23 February 2020

The Whitney Wrapped Heart Brooch


February is the month to celebrate both love and amethysts, and what could be a better way to combine the two than a piece of jewelry? Today's jewel, the Whitney Wrapped Heart Brooch, does just that.


The brooch, made by Verdura, dates to 1950. It features a heart-shaped amethyst studded with diamonds, creating a sort of polka-dot effect, and wrapped with a gold and diamond ribbon.


Here's a better look at the gold bow that sits atop the heart, with the diamond detailing within the folds of the ribbon.

Betsey and Jock arrive at London Airport, February 1957 (Terry Fincher/Keystone/Getty Images)

The brooch once belonged to a great American jewel collector: Betsey Cushing Whitney. The daughter of a prominent neurosurgeon, Betsey was one of a trio of sisters from Cleveland who married exceptionally well. The eldest, Minnie, was the second wife of Vincent Astor, whose father famously died aboard the Titanic; after their divorce, she married the painter and art historian James Whitney Fosburgh. The youngest, Babe, married and divorced Standard Oil heir Stanley Mortimer, Jr., before wedding William S. Paley, the famous television executive.

Betsey was the middle daughter. Her first husband, James Roosevelt, was the eldest son of Franklin and Eleanor Roosevelt. Betsey and James married three years before FDR was elected president, and during her father-in-law's first two terms in office, she was an important part of White House social life. She helped entertain King George VI and Queen Elizabeth during their 1939 visit to America. Betsey and James had two daughters, Sara and Kate, before divorcing in 1940.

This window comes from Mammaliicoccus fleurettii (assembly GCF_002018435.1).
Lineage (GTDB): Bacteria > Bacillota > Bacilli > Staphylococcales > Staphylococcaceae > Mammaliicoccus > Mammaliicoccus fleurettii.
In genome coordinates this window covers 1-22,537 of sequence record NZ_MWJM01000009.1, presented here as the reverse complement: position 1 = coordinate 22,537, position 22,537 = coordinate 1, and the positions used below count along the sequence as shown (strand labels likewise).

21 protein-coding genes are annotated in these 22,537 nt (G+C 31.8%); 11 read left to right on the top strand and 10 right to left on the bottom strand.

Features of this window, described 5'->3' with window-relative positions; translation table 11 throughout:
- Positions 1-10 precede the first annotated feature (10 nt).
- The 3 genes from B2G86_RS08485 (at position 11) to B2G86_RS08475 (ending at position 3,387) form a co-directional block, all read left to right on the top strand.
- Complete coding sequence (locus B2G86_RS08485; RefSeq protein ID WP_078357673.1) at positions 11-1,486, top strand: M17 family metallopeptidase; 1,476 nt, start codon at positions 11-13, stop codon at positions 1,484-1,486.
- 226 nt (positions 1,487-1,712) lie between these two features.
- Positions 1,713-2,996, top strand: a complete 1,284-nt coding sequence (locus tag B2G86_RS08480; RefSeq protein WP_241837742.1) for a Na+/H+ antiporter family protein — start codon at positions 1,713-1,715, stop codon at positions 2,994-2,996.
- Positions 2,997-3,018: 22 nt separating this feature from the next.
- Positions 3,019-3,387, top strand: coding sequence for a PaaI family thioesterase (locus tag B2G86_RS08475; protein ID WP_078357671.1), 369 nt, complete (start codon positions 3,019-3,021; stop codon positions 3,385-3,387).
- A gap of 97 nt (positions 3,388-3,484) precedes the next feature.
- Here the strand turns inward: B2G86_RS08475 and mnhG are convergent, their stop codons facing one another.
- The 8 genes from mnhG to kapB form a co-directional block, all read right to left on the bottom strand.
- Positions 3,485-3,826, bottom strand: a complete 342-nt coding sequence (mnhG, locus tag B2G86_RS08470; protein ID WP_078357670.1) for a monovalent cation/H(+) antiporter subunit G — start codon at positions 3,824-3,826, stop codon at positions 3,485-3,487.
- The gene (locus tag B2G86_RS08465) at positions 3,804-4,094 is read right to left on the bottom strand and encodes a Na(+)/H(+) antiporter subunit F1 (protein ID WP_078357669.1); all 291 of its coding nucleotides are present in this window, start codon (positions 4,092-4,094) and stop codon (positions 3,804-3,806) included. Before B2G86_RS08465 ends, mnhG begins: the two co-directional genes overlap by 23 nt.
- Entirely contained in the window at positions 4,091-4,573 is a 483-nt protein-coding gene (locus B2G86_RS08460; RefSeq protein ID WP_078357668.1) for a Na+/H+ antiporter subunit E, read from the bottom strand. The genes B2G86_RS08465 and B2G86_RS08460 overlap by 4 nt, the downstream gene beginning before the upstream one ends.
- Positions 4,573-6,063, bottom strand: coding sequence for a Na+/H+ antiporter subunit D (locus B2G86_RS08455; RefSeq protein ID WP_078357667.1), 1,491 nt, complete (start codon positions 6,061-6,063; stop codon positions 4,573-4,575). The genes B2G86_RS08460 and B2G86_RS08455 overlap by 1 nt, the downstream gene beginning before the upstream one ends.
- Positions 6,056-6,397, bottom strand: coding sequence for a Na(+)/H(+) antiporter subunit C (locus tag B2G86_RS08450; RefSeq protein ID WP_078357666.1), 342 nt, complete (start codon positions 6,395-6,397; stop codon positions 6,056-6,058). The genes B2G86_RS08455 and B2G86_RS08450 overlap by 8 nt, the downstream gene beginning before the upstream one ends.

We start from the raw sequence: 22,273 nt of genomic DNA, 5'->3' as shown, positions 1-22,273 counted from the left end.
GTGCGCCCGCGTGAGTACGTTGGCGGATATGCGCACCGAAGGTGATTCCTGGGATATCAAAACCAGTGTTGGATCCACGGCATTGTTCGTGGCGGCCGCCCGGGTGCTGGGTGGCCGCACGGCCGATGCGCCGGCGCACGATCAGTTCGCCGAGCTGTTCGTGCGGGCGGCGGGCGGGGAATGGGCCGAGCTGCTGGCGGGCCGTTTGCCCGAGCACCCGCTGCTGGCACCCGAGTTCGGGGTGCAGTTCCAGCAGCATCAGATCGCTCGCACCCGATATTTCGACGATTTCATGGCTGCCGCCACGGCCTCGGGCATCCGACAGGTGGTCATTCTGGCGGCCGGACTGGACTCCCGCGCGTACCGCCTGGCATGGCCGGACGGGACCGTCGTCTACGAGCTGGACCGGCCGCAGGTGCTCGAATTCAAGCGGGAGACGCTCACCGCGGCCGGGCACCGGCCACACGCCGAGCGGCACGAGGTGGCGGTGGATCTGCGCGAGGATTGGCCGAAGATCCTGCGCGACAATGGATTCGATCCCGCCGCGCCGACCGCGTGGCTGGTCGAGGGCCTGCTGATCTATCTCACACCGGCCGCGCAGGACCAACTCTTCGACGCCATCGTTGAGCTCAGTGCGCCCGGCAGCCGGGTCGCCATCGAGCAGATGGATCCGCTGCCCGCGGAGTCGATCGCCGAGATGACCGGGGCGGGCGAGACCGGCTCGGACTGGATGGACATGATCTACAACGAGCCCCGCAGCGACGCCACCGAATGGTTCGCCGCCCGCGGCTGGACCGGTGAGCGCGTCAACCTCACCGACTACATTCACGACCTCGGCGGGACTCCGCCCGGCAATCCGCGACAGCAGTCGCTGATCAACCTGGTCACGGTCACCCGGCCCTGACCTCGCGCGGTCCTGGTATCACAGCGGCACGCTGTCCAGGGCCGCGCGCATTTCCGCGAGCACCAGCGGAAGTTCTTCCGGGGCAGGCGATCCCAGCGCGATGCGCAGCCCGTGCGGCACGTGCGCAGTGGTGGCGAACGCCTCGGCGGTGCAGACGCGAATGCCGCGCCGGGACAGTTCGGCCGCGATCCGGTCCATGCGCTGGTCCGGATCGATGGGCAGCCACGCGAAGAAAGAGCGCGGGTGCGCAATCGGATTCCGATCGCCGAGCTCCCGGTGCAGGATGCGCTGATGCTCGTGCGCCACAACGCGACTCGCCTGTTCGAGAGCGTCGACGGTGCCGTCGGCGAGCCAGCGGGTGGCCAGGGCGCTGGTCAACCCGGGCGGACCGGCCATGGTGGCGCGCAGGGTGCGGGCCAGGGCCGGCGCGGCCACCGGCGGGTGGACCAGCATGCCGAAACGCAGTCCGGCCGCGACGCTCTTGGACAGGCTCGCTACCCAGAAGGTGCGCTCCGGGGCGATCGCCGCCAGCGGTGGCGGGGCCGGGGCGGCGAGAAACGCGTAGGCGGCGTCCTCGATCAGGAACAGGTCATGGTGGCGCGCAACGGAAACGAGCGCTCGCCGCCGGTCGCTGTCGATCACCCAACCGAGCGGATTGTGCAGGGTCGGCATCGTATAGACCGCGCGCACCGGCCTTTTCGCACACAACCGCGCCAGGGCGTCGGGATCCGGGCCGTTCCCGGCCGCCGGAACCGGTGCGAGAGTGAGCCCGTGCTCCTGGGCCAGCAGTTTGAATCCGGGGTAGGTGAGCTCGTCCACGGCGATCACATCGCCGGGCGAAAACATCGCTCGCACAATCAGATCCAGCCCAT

Jock and Betsey attend a Thanksgiving dinner in London, November 1957 (Evening Standard/Hulton Archive/Getty Images)

Two years later, in March 1942, Betsey married again. This time, her groom was James Hay Whitney, a member of the prominent New York Whitney family. Jock, as most people called him, was a venture capitalist and one of the wealthiest men in America. He often invested in films and theatrical productions; he was a trustee of the Museum of Modern Art in New York; and he also loved horses, playing polo and breeding racehorses. After his marriage to Betsey, he adopted her two daughters. And soon, the marriage brought Betsey once again into the upper echelons of American diplomatic life. In 1957, President Eisenhower appointed him Ambassador to the United Kingdom, a post that had previously been held by his maternal grandfather, John Milton Hay. Jock and Betsey headed to London, hobnobbing with royals and diplomats for the next four years.

Betsey and Jock bid farewell to London, January 1961 (Lee/Central Press/Getty Images)

The Whitneys were tailor-made to have a happy working relationship with the British royals. They shared a mutual love of the equestrian world; Betsey and Jock even purchased Southern Court, a country house near Ascot Racecourse, during his time at the Court of St. James. Betsey's roles as a diplomatic hostess during both her marriages necessitated interesting jewelry, including tiaras, necklaces, earrings, and brooches. The Wrapped Heart Brooch fit in beautifully with the rest of her collection, much of which was given to her by Jock. (He even reportedly had a hand in designing some of the pieces.) When she died in 1998, leaving behind a fortune of more than $650 million, she had amassed a private jewelry collection that was reported to rival that of the Duchess of Windsor.


Sotheby's sold many of Betsey's jewels in a glittering two-day sale in New York in October 1998. But the Wrapped Heart Brooch was sold by the same auction house more recently. In December 2016, Sotheby's offered the charming brooch for sale in New York, estimating that it would fetch between $8,000-10,000. When the hammer fell, however, the brooch far exceeded that estimate, selling for a cool $50,000.